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The New Zealand Dental Services


THE transports carrying the main part of the New Zealand Division and the field dental services arrived at Taranto on 22 October 1943. The transit area was some four miles from the docks in the Tesceda valley, Alguria, and here the dental units set up their tents and made it known that they were open for business. Only urgent work could be done as, apart from the emergency haversacks carried on the transports and one surgical pannier that 1 Mobile Dental Unit had managed to squeeze into the limited shipping space allotted to it, there was no equipment or transport. Still, by instituting a roster, one dental officer became duty officer each day and the others kept themselves fit by route marches and football.

The Mobile Unit moved forward with 5 Infantry Brigade, being the last group of New Zealand troops to leave the Taranto area. Five hundred and fifty vehicles moved in fine weather to the staging area at Altamura, where the night was spent in intense cold. The towns they passed through were poor and dingy but the countryside was glorious in the cloak of autumn, with golden or deep red vines and oaks covering the hills.

The troops were now high up in the hills and it was cold and damp, with a thick Scotch mist which took fully two hours to clear to a visibility of twenty feet. Passing through Corato, Andria, Canosa and Cerignola, the unit arrived at Foggia, which was showing signs of bombing and demolition, to find that the Division had moved on, and it was then sent to join 1 Mobile CCS at San Severo. The following day, in blinding rain, an attempt was made to find 4 Armoured Brigade at Termoli, but the brigade had moved two days previously so the unit joined in a very slow convoy towards the demolished bridge over the Trigno River, now spanned by Bailey bridges. Fortunately the German Air Force no longer held superiority as some thousand vehicles, nose to tail, took an hour and a half to move five miles. Cupello was reached that night and the unit bivouacked as well as it could in unpleasant conditions.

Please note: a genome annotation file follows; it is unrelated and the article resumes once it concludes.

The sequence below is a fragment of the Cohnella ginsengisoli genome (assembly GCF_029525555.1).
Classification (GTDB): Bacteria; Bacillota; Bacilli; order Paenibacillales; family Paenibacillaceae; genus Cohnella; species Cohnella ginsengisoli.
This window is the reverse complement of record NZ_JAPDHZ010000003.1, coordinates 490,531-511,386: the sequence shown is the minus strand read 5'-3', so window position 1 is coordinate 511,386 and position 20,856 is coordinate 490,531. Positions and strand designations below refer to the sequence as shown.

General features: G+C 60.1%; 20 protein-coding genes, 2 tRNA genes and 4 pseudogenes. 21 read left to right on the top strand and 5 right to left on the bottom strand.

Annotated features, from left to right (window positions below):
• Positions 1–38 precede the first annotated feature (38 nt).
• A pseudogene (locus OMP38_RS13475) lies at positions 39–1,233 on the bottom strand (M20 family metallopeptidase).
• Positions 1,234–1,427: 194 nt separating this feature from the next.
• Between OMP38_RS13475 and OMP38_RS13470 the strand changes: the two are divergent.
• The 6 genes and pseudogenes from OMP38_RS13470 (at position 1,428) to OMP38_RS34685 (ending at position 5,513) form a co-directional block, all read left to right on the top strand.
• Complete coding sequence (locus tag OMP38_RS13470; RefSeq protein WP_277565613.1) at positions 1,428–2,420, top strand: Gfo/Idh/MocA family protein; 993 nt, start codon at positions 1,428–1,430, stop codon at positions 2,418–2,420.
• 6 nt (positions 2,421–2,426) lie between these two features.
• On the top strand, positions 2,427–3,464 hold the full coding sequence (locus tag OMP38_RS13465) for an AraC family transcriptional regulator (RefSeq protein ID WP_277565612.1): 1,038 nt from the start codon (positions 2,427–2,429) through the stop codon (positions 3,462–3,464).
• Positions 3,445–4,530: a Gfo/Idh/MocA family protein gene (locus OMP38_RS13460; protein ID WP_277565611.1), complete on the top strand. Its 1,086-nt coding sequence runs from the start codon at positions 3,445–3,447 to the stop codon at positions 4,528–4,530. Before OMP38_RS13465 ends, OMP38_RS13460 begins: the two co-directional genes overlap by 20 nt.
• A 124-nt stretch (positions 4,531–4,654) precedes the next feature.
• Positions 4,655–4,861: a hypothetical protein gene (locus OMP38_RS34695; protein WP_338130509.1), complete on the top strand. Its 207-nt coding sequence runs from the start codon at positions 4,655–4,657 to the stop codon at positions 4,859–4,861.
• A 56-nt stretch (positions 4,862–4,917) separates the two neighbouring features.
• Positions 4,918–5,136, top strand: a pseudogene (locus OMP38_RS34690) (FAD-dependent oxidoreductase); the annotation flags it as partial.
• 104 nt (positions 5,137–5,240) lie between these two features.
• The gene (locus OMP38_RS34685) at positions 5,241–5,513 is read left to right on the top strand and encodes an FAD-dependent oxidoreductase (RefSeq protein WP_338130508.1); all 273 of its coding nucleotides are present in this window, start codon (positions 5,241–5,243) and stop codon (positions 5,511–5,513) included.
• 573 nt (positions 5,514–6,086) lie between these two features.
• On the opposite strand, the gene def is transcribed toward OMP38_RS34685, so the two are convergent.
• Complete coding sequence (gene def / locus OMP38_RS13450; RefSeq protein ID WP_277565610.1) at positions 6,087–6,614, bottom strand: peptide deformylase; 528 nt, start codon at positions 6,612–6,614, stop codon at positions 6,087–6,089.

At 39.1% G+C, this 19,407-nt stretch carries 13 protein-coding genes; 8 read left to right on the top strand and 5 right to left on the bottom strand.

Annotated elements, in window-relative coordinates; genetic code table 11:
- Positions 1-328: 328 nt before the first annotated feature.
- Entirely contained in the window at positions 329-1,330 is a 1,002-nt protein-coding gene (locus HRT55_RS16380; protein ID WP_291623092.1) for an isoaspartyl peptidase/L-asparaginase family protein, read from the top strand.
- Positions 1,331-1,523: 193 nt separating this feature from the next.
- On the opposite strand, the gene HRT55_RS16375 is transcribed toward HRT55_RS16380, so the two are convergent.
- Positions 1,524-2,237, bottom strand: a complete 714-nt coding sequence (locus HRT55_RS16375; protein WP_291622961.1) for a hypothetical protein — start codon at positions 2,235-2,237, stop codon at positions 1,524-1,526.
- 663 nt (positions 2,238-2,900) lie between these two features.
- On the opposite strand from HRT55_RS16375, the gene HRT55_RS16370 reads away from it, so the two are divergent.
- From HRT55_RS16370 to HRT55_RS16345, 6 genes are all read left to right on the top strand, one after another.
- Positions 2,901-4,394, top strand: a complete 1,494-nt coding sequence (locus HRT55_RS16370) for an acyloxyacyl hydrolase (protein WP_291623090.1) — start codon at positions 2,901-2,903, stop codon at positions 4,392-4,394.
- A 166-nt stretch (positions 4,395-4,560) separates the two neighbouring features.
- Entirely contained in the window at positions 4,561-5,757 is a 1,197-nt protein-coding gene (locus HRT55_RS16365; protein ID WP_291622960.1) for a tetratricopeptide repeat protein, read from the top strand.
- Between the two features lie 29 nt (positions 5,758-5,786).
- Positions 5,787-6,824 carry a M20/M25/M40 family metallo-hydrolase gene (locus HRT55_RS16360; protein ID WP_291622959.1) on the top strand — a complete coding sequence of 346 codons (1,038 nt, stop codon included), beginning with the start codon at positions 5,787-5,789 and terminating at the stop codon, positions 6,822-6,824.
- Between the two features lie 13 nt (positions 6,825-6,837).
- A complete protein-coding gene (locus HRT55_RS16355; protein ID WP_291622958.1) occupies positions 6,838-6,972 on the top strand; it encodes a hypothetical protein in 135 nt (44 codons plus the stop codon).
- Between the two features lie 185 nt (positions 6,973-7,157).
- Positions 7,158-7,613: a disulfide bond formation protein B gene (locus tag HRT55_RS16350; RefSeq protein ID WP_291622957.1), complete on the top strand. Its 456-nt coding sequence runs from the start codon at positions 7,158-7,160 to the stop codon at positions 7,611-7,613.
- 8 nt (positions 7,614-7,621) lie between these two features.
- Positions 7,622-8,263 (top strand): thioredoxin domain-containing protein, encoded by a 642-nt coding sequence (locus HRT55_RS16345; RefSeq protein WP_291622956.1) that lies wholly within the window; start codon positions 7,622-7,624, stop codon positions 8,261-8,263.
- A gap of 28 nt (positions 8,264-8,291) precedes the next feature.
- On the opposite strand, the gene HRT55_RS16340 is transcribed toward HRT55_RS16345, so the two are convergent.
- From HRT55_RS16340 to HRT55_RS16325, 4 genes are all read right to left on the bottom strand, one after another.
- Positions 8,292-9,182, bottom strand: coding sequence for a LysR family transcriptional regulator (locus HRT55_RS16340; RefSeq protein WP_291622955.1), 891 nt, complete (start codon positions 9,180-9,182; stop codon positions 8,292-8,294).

Rear Divisional Headquarters was found to be at Furci. Next day Major McCallum saw the ADMS and made arrangements to attach sections to units in the Division and elsewhere. The Mobile page 253 Unit's headquarters remained with Rear Headquarters and attended to urgent treatment in that area. This was much as was predicted at Takrouna, it being expected that in this static type of warfare there would always be troops available for treatment and little prospect of sudden movement.

Replenishment of stores was difficult at this time as the source was No. 7 Advanced Medical Store, which had only limited supplies. Additional indents had to be placed with the dental store at Maadi and immediate emergencies met by inter-unit borrowing.

The Division remained in this area for nearly two months which marked a definite chapter in the saga of the Dental Corps. The Sangro River gave its name to this front, and to this day the word ‘Sangro’ will open the floodgates of memory among those who served there, linking them together with a bond swaged in the forge of common achievement and stamped with the hallmark of the pioneer. They had to contend with the snow, rain and mud of an Italian winter, amid widespread demolition by the retreating enemy. Sometimes they worked in buildings, but as most of these were damaged and poorly lighted by small windows, the extra protection seldom compensated for the trouble of moving the equipment in and out. Most of the work was done in tents, the dental officer standing in thick mud with rain driving in over patient, operator and equipment. Some of the experiences they recorded will give an idea of the conditions: